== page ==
Look dating magazine
Becky told me about a Marine she stopped dating after he told her he was “using a penis pump to get bigger for girls.” Now she sees him out and about all the time. “Unfortunately, New Bern does have that reputation,” says Natasha, a bartender, 29, “that most chicks in this town are trying to get pregnant to trap a guy.” Almost no one I met dates online, which makes sense: If you live in a small town, chances are you like a tight community where everyone knows your name, rather than internet strangers.
From what I could glean, the local servers, bartenders, and chefs in town just sleep with one another.
“Downtown, there’s lots of friends with benefits,” says Paul, a 24-year-old sous chef.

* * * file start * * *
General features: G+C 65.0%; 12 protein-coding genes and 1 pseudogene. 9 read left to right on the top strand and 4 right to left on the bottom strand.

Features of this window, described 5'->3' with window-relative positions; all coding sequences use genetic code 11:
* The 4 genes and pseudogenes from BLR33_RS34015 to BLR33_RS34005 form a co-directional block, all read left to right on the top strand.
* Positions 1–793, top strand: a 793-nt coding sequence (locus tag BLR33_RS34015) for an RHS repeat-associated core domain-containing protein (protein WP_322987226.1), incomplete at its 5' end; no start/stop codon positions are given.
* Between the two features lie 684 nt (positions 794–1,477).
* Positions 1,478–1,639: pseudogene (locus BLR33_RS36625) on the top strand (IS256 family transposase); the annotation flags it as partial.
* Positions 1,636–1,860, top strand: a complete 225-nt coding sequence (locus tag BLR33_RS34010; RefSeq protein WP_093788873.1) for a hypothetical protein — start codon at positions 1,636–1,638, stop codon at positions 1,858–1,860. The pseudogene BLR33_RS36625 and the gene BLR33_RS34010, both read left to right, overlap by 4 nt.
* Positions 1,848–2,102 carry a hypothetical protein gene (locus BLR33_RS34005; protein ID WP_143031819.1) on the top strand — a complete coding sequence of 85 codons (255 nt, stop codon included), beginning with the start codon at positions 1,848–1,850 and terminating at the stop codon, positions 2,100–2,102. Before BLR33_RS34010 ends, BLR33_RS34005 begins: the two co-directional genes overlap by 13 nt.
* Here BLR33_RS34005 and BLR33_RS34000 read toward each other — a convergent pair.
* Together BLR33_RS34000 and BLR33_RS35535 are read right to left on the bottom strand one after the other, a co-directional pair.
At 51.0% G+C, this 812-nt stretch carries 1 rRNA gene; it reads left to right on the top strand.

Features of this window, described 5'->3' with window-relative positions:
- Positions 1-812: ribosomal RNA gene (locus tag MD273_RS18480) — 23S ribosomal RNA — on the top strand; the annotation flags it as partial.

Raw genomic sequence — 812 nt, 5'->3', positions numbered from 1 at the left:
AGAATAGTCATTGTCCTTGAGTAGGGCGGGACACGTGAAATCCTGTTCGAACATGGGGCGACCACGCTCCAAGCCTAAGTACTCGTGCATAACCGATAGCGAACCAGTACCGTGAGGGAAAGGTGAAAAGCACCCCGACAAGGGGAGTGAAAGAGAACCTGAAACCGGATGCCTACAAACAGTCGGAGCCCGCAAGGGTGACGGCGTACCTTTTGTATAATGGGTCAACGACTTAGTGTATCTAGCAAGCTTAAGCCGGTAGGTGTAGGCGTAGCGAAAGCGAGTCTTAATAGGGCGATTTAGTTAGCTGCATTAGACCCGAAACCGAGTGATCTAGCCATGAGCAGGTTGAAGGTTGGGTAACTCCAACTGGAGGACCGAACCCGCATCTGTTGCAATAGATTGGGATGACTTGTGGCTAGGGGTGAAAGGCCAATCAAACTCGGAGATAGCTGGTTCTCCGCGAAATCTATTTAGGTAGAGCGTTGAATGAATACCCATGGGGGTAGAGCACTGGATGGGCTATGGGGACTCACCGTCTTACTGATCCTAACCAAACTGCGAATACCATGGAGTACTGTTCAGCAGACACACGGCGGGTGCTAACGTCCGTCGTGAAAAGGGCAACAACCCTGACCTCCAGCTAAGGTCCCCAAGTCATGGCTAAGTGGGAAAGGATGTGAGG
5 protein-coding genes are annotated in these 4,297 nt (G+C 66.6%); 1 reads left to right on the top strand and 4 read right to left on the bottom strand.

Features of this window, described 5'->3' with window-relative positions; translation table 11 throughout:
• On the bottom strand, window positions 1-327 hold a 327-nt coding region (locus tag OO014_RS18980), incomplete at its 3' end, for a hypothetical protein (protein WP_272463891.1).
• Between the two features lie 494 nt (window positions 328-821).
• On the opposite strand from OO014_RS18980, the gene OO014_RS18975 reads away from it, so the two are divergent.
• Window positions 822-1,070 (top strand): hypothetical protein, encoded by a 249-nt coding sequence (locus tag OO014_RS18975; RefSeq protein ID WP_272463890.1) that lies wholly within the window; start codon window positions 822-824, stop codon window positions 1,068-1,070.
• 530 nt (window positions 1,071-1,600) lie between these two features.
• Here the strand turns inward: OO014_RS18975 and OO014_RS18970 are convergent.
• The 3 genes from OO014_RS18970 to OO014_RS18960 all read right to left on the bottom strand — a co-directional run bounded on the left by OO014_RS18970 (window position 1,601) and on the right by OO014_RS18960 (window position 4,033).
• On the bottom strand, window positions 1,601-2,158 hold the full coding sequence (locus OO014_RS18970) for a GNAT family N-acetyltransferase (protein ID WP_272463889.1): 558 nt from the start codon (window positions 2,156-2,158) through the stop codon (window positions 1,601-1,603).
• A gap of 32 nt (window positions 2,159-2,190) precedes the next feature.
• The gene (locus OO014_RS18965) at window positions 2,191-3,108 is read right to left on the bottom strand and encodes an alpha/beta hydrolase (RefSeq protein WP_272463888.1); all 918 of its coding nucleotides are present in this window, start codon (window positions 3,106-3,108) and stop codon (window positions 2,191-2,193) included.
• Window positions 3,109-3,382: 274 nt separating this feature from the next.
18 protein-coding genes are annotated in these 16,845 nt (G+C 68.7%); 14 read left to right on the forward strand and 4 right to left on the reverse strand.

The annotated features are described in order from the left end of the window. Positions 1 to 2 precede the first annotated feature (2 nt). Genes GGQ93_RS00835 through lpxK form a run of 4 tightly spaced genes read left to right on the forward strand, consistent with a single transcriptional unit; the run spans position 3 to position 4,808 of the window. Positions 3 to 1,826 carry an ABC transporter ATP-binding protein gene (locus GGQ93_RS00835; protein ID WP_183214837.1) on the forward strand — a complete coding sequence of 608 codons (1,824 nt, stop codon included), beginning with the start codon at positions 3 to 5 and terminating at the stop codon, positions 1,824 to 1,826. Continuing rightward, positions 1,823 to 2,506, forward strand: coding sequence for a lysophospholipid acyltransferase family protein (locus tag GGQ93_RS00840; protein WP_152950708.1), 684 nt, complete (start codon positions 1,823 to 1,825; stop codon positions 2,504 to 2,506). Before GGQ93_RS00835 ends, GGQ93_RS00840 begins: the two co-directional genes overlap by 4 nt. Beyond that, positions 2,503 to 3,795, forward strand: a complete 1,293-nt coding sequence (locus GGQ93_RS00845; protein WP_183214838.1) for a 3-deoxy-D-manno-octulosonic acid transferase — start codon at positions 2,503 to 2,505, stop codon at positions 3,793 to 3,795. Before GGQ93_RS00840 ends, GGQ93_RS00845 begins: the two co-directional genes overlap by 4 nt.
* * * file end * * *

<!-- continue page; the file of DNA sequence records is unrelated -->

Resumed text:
I didn't want to come off like I was on a sex-cation — cruising Tinder for a vacation hookup — or attract attention-seekers who’d get off on the idea that I might write about them. That’s the feeling that rises up in my throat whenever anyone asks me the totally non-condescending question of why I’m still single, which I’ve answered so many times in so many tones (“Just haven't met the right guy, I guess! There was the guy who kept taking calls from a number he’d labeled “Happy Happy Fun Time,” which turned out to be his drug dealer. I've met guys in bars, at parties, while snowboarding, through friends, and online via Ok Cupid, Match, Tinder, Hinge, Happn, Bumble, The League, How About We, Coffee Meets Bagel, and even Nerve.com, a site for “literary smut” that hosted online personals in that early-aughts dark age before smartphones. Now imagine that feeling multiplied times a tsunami and you’ll know what washed over me when called up to see if I would travel around the country going on dates to find out if location really matters when you’re looking for love.And the bassist who insisted I listen to 10 minutes of his music while he watched me react to it.